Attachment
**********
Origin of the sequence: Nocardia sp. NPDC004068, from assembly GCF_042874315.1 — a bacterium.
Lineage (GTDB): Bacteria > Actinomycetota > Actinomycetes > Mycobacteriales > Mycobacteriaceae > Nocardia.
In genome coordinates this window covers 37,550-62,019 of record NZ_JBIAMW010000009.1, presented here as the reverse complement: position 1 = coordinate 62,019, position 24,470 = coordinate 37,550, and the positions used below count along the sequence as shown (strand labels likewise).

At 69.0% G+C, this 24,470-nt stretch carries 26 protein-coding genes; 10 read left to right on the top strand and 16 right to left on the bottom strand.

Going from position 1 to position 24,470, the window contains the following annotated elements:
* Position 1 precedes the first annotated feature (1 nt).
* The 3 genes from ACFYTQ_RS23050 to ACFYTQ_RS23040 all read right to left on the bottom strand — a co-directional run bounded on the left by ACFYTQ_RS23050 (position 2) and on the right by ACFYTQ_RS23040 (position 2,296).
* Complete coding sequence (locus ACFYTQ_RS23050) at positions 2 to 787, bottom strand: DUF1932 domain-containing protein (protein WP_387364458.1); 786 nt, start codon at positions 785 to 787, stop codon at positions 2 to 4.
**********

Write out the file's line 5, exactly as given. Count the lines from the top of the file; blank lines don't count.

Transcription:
Going from position 1 to position 24,470, the window contains the following annotated elements: